Biomass energy is produced from organic materials including wood, crops, algae, and municipal solid waste. Common examples are wood chips, pellets, and cogeneration plants that burn waste to produce electricity and heat. According to the Global Bioenergy Statistics 2022, biomass accounted for over 9% of global total final energy consumption in 2020.

Biofuels like ethanol and biodiesel are derived from crops such as corn, sugarcane, and soybeans. In 2022, US ethanol production totaled about 15.4 billion gallons, while biodiesel and renewable diesel production reached 3.1 billion gallons (USDA).

Biogas is produced from anaerobic digestion of organic matter like manure, sewage, and landfill waste. It’s composed mainly of methane and carbon dioxide. Biogas accounted for about 2% of global final energy consumption in 2020 (WBA).

While bioenergy can reduce fossil fuel use, sustainability concerns exist around land use changes and impacts on food production and prices. Proper governance and certification standards can help ensure sustainable practices.

Wave & Tidal

Wave and tidal energy represent newer renewable ocean energy technologies that hold significant potential. Harnessing the kinetic energy from ocean waves and tides could provide a substantial amount of clean electricity globally. According to the National Renewable Energy Laboratory (NREL), wave energy alone could generate up to 2,640 terawatt-hours per year, or about 66% of global electricity needs.[1]

However, wave and tidal technologies still face challenges to achieve commercial viability. Extracting energy from the oceans can be difficult given the corrosive saltwater environment. Devices must withstand powerful waves, storms, biofouling from marine organisms, and more. Maintenance and installation costs remain high. Significant investments and technological innovations are still required to improve efficiency, durability, and cost-competitiveness with conventional power generation.[2]

But the enormous resource potential makes wave and tidal worth pursuing. With sustained R&D and strategic government support, these technologies could become major contributors to the global renewable energy mix.


Hydrogen is a promising renewable energy carrier that can be produced through methods like electrolysis using renewable electricity, steam methane reforming using natural gas, and gasification using biomass or coal (IEA, 2021). The most sustainable method is electrolysis powered by renewable energy like solar or wind, known as green hydrogen. This avoids greenhouse gas emissions and reliance on fossil fuels. The cost of producing green hydrogen is currently around $3-8 per kg but expected to fall as electrolyzer costs decrease (GEP, 2023).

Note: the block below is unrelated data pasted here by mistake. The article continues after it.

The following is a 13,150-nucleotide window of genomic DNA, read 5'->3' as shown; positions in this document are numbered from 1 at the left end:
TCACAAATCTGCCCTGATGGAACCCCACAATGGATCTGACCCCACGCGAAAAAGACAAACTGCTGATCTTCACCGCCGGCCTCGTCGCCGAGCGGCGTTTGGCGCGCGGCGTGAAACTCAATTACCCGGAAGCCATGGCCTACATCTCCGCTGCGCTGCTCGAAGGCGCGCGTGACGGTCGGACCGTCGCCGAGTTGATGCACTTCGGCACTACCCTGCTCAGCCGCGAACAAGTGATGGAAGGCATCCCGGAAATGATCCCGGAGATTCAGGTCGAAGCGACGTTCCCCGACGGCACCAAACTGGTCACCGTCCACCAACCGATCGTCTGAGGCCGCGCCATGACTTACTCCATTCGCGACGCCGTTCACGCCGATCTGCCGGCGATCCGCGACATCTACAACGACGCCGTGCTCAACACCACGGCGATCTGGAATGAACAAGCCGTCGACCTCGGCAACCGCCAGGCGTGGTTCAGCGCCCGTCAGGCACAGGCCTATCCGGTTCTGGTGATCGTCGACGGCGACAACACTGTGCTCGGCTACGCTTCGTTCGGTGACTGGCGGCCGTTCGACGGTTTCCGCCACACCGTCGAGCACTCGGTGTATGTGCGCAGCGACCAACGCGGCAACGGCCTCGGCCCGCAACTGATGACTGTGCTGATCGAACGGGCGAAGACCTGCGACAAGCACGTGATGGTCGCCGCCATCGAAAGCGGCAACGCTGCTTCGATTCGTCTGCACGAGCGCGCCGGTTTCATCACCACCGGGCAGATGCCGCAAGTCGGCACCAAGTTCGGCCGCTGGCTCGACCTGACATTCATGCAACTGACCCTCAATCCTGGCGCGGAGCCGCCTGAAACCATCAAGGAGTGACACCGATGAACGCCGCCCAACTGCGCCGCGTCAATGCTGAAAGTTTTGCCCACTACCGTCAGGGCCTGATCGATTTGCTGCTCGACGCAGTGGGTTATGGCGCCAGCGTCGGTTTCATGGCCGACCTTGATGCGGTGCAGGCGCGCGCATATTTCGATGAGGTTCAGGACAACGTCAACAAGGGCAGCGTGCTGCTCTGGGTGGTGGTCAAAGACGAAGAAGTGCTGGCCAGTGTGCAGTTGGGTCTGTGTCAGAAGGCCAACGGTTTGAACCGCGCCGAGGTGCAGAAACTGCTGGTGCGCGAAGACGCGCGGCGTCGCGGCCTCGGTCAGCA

A major application for hydrogen is fuel cell electric vehicles, which convert hydrogen to electricity to power the motor. Fuel cell vehicles refuel faster than battery electric vehicles and have longer ranges, but lack sufficient refueling infrastructure currently. Hydrogen can also be blended into natural gas pipelines at low concentrations. Converting natural gas power plants to run on hydrogen could enable deep decarbonization of electricity grids. The versatile nature of hydrogen makes it well-suited for decarbonizing hard-to-electrify sectors like long-haul trucking, shipping, aviation, and heavy industry (ScienceDirect, n.d.).

Batteries & Storage

Energy storage is a critical component for supporting the expanded use of renewable energy sources like solar and wind power. Energy from these intermittent sources needs to be stored for use when the sun isn’t shining or wind isn’t blowing. Batteries are emerging as an important storage solution.

Lithium-ion batteries have become the dominant battery technology for grid-scale energy storage due to their high efficiency and energy density. The U.S. is expected to see major growth in utility-scale lithium-ion storage capacity, from 1.5 gigawatts in 2020 to over 30 gigawatts by 2025 according to EIA projections [1]. New battery chemistries are also being developed to further improve performance and lifespan.

Flow batteries are another promising storage technology, which use liquid electrolytes to store energy in external tanks instead of solid electrodes. This makes them easily scalable to grid levels. Sodium sulfur and flywheel batteries also offer advantages for specific applications. The diversity of emerging storage options will help accelerate the transition to renewable energy.


In summary, the most promising renewable alternatives to oil seem to be solar and wind energy. Solar power has seen exponential growth in recent years due to improvements in photovoltaic panel technology and cost reductions. It has huge potential, especially in sunny regions. Wind power is also increasingly cost-competitive and continues to expand rapidly. Other renewables like hydropower and geothermal energy have more geographic limitations but provide clean baseload power where available.

The outlook for these renewable energy sources is very positive. Projections estimate renewables will account for over 80% of new electricity generation globally through 2030. Key factors driving this growth include further expected cost declines, supportive government policies, and major private investments in renewable energy. If these trends continue, renewables are poised to displace oil and other fossil fuels to a significant degree within the next 10-20 years. This transition will be critical to reducing carbon emissions and avoiding the worst climate change scenarios.